The coffee beans are sorted through and are divided into weight, color, size, visible defects and density. This is called grading, very rarely will you see defected beans in with high-grade large beans. Color of the beans change when the roasted in uneven and depending on the roasting techniques. If the coffee is factory roasted, generally it is put into a large drum and roasted in a high scale machine – coffee roaster.   If the beans are roasted on an open fire in a pot, the roasting maybe become uneven.

The temperature of roasting the beans plays an important role and the time frame for roasting. A general table top roaster has a temperature of about 500 to 700 degrees Fahrenheit, but this is a very small roaster and you can only roast about 1/2 cup at a time and it takes roughly 20 minutes to 1/2 hour for the beans to be roasted. This particular table roaster allows you to adjust the roasting from light to dark. The large scale roaster, the high-end roaster also have a range of roasting capabilities and these roaster can roast pounds and pounds of coffee at one time. Roasting of any coffee is a technique and a lot of hard work.

Based research knowledge of roasting procedures.       Research: Coffee Cafe by Sherri Johns

Antique paper

Creating antique paper

Tear or use a fancy scissor cutting tool  (one used in Scrapbooking) on the edges of the paper, then bunch the paper up into a ball, then spread out the paper so that it is flat.    Then use a Black hot tea bag directly over the paper in different sections of the paper.

To simply create the aged antique look in common white paper.   Let dry before using.

Black Tea bags can also be used to die clothing, using white material turning the material off-white.

Experiment with different teas to change the color effect (green teas can be also used to die fabric a light green).

Creative ideas from “Victoria—The Pleasures of Tea” by (Text by Kim Waller & Foreward by Nancy Lindemeyer)

Qigong (Chi-i-Kung) helps Winter blues

Now that winter has arrived how can that energy be created without feeling the winter blues.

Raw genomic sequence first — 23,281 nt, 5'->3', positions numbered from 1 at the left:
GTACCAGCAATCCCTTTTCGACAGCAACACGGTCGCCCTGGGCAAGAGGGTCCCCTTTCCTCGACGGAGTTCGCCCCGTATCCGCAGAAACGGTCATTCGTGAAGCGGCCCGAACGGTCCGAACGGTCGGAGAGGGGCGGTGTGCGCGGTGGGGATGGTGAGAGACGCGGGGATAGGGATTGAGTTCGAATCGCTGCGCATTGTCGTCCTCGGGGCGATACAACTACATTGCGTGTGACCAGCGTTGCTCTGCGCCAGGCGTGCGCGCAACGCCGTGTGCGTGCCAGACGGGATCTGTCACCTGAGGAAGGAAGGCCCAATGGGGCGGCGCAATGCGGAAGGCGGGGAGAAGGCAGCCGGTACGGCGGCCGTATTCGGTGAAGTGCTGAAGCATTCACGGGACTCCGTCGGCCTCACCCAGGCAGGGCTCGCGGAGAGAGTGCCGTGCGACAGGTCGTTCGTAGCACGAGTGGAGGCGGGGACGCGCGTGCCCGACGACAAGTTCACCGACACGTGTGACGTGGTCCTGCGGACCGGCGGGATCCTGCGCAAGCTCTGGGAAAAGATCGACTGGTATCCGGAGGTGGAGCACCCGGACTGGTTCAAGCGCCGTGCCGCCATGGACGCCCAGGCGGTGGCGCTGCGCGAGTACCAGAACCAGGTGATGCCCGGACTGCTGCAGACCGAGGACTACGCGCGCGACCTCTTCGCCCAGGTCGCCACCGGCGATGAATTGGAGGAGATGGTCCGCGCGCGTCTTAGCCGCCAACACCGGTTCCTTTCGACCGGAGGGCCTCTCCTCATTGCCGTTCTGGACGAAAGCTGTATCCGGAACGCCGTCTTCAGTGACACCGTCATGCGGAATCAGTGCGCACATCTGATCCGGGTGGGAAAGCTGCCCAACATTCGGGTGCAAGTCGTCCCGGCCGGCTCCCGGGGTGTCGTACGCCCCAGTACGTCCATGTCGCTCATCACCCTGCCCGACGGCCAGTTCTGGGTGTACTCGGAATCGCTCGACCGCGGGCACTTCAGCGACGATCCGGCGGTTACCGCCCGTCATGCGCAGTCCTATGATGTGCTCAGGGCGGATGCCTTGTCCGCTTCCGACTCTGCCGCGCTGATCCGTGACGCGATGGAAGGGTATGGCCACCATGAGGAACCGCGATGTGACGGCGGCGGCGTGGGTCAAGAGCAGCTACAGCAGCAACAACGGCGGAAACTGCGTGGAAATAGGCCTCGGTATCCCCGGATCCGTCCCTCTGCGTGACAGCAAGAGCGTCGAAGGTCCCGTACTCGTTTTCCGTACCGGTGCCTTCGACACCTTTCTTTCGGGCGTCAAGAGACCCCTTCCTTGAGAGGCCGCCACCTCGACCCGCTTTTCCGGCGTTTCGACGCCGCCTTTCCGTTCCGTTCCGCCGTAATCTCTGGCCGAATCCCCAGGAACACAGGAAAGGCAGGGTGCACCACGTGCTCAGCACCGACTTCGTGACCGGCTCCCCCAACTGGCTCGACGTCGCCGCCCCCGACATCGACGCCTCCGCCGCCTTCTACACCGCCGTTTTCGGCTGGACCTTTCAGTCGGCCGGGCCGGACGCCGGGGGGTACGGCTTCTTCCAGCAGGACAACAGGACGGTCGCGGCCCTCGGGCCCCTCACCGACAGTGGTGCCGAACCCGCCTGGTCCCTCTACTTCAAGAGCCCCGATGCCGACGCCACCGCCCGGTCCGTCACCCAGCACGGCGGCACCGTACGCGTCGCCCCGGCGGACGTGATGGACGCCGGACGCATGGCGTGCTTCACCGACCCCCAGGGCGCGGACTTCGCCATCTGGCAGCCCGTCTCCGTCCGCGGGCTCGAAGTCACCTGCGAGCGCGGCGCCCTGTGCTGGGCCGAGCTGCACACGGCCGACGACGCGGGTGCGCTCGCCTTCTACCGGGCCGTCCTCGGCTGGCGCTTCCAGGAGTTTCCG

Get plenty of rest, find some types of exercising you enjoy, drink plenty of Green tea, find that “Zen field” and try to relax from the busy work week.   The creation of the “Zen field” is that inner peace or space that you relax into to take the stress off the body.   It is a sanctuary were you can deal with the inner stresses through you life.
 
Thanks to a my dear friend, Jo-Anne whom started me off by getting together to enjoy Qigong, (pronounced Ch`i Kung), qi in qigong, “can mean air” (Reference: Wikipedia), and the gong meaning “work”, therefore combined is called “lifeforce”. (Reference: Wikipedia) 
 
Qigong combines movement of the inner body energy.   The beginning of the session, the practice version warm-up to get you started is very fulfilling with the renued energy that you receive when you have completed just the practice version warm-up, for beginners.    Just ask Jill, she joins in on occasion to get her session in and wow, she had instant energy and she looks forward to some other sessions.  By the time you have practiced the warm-up, then you have some energy to continue on the first lesson. 
Try Qigong and renue your energy. 

Elements that can damage your teas

What are the 3 major issues that can damage the taste of your fine Green and other fine Teas? 

Light, exposure to other foods, and moisture.
 
It is better to store your Green and other teas in a non clear container.
 
Also important is that the size of the container should match the quantity of the tea inside.
 
If tea is place into a huge container the taste may start to change the properties of the tea .   The tea will begin to oxidize inside the container.
 
Can tea be stored at room temperature?   Yes. 

 

According to our research — The Book of Green Tea by Diana Rosen